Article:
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FLASHBACK! When F1 practice stopped to pay tribute

Formula 1 is renowned for existing in its own sphere, sometimes oblivious to events in the outside world. But at the 1988 Adelaide Grand Prix, the Formula 1 show stopped in its tracks to pay its respects.

For the first time the event fell on Remembrance Day (November 11). Friday’s first practice session ran from 10am to 11:30am local time, which meant it would run across the 11am moment of silence to mark the end of World War I at the 11th hour of the 11th day of the 11th month in 1918.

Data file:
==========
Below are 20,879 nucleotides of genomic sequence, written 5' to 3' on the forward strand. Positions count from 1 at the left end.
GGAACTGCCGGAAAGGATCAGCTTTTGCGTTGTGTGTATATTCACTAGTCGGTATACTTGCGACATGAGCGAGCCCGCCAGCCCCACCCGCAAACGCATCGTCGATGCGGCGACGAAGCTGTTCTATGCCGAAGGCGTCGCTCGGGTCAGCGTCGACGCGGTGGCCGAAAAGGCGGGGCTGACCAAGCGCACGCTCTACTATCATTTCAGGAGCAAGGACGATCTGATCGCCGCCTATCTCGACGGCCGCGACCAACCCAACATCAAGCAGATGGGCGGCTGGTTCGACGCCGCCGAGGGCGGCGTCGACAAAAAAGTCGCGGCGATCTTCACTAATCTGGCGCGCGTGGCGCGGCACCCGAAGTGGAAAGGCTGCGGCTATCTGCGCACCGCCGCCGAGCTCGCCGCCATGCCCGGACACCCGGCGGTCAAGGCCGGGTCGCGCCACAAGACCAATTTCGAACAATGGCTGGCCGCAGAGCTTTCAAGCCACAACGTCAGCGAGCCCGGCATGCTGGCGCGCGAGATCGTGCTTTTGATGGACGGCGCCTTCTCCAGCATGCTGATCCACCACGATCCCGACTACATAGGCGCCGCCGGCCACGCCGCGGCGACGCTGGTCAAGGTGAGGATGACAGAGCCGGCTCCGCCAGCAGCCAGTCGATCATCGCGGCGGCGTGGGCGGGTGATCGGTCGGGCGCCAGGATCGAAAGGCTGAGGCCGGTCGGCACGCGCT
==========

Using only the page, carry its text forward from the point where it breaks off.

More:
The practice session was duly red-flagged for 10 minutes so two minutes of silence could take place. The engines were switched off as the “Last Post” was played across the circuit. Then the session was restarted for the final 28 minutes.

The 1988 Adelaide Grand Prix helped celebrate Australia’s bicentennial with the grand prix EXPO showcasing the products of more than 100 Australian brands.

The Australian Royal Navy and RAAF played a big part in the event, while John Farnham and Sydney band Noiseworks headlined the Saturday and Sunday concerts respectively.

The classic-car display focussed on pre-World War II machinery, including the iconic Mercedes W125 driven by former motorcycle and Formula 1 world champion John Surtees.

McLaren Honda’s Alain Prost topped the practice session before going on to win the grand prix on the Sunday.

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